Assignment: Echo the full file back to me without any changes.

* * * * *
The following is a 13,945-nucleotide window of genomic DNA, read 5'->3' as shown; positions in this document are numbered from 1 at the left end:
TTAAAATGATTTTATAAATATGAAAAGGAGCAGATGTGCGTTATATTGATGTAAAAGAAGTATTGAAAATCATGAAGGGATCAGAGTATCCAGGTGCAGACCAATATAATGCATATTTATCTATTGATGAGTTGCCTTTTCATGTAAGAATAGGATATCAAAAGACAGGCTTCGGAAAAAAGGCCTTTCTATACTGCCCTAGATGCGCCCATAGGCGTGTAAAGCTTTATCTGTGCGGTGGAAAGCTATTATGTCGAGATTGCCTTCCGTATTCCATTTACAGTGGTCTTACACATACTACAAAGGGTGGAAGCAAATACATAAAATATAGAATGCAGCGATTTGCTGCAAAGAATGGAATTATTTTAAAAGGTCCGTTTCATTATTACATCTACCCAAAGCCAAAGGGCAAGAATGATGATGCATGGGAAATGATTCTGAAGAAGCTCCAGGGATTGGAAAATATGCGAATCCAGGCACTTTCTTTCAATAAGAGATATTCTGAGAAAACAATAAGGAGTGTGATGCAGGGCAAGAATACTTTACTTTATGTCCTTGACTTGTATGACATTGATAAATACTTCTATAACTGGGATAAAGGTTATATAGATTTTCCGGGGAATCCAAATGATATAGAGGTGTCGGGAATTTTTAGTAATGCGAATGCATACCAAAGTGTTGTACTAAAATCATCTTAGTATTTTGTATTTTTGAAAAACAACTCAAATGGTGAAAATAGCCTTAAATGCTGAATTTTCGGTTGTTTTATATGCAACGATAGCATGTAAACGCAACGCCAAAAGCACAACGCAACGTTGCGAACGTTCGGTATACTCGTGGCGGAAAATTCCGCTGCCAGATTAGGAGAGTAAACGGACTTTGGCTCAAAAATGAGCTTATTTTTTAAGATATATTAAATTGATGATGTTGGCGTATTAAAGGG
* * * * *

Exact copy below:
The following is a 13,945-nucleotide window of genomic DNA, read 5'->3' as shown; positions in this document are numbered from 1 at the left end:
TTAAAATGATTTTATAAATATGAAAAGGAGCAGATGTGCGTTATATTGATGTAAAAGAAGTATTGAAAATCATGAAGGGATCAGAGTATCCAGGTGCAGACCAATATAATGCATATTTATCTATTGATGAGTTGCCTTTTCATGTAAGAATAGGATATCAAAAGACAGGCTTCGGAAAAAAGGCCTTTCTATACTGCCCTAGATGCGCCCATAGGCGTGTAAAGCTTTATCTGTGCGGTGGAAAGCTATTATGTCGAGATTGCCTTCCGTATTCCATTTACAGTGGTCTTACACATACTACAAAGGGTGGAAGCAAATACATAAAATATAGAATGCAGCGATTTGCTGCAAAGAATGGAATTATTTTAAAAGGTCCGTTTCATTATTACATCTACCCAAAGCCAAAGGGCAAGAATGATGATGCATGGGAAATGATTCTGAAGAAGCTCCAGGGATTGGAAAATATGCGAATCCAGGCACTTTCTTTCAATAAGAGATATTCTGAGAAAACAATAAGGAGTGTGATGCAGGGCAAGAATACTTTACTTTATGTCCTTGACTTGTATGACATTGATAAATACTTCTATAACTGGGATAAAGGTTATATAGATTTTCCGGGGAATCCAAATGATATAGAGGTGTCGGGAATTTTTAGTAATGCGAATGCATACCAAAGTGTTGTACTAAAATCATCTTAGTATTTTGTATTTTTGAAAAACAACTCAAATGGTGAAAATAGCCTTAAATGCTGAATTTTCGGTTGTTTTATATGCAACGATAGCATGTAAACGCAACGCCAAAAGCACAACGCAACGTTGCGAACGTTCGGTATACTCGTGGCGGAAAATTCCGCTGCCAGATTAGGAGAGTAAACGGACTTTGGCTCAAAAATGAGCTTATTTTTTAAGATATATTAAATTGATGATGTTGGCGTATTAAAGGG